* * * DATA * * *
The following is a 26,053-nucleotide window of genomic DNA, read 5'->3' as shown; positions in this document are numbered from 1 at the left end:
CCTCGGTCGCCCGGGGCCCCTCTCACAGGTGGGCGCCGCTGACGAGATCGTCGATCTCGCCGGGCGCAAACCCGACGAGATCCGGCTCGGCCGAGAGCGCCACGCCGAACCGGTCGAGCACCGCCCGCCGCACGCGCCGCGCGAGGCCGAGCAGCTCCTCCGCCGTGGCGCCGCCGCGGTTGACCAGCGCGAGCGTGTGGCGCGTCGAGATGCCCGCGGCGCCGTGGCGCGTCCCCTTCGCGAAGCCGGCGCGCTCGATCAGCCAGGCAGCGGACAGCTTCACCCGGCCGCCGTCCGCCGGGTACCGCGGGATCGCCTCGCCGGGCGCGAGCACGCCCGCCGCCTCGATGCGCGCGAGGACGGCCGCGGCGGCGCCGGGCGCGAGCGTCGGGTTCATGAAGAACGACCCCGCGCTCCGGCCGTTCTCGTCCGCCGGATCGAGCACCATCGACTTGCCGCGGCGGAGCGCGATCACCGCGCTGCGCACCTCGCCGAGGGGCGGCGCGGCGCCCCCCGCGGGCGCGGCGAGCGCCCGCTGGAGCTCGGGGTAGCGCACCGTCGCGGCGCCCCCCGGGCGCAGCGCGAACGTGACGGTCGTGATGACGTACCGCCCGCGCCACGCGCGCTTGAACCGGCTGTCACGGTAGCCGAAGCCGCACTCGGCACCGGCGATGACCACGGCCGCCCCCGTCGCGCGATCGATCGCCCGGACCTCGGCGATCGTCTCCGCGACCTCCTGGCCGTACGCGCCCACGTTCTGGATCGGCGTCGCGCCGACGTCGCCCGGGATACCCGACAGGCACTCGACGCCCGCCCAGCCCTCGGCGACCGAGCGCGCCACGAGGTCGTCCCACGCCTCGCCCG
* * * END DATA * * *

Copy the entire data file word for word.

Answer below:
The following is a 26,053-nucleotide window of genomic DNA, read 5'->3' as shown; positions in this document are numbered from 1 at the left end:
CCTCGGTCGCCCGGGGCCCCTCTCACAGGTGGGCGCCGCTGACGAGATCGTCGATCTCGCCGGGCGCAAACCCGACGAGATCCGGCTCGGCCGAGAGCGCCACGCCGAACCGGTCGAGCACCGCCCGCCGCACGCGCCGCGCGAGGCCGAGCAGCTCCTCCGCCGTGGCGCCGCCGCGGTTGACCAGCGCGAGCGTGTGGCGCGTCGAGATGCCCGCGGCGCCGTGGCGCGTCCCCTTCGCGAAGCCGGCGCGCTCGATCAGCCAGGCAGCGGACAGCTTCACCCGGCCGCCGTCCGCCGGGTACCGCGGGATCGCCTCGCCGGGCGCGAGCACGCCCGCCGCCTCGATGCGCGCGAGGACGGCCGCGGCGGCGCCGGGCGCGAGCGTCGGGTTCATGAAGAACGACCCCGCGCTCCGGCCGTTCTCGTCCGCCGGATCGAGCACCATCGACTTGCCGCGGCGGAGCGCGATCACCGCGCTGCGCACCTCGCCGAGGGGCGGCGCGGCGCCCCCCGCGGGCGCGGCGAGCGCCCGCTGGAGCTCGGGGTAGCGCACCGTCGCGGCGCCCCCCGGGCGCAGCGCGAACGTGACGGTCGTGATGACGTACCGCCCGCGCCACGCGCGCTTGAACCGGCTGTCACGGTAGCCGAAGCCGCACTCGGCACCGGCGATGACCACGGCCGCCCCCGTCGCGCGATCGATCGCCCGGACCTCGGCGATCGTCTCCGCGACCTCCTGGCCGTACGCGCCCACGTTCTGGATCGGCGTCGCGCCGACGTCGCCCGGGATACCCGACAGGCACTCGACGCCCGCCCAGCCCTCGGCGACCGAGCGCGCCACGAGGTCGTCCCACGCCTCGCCCG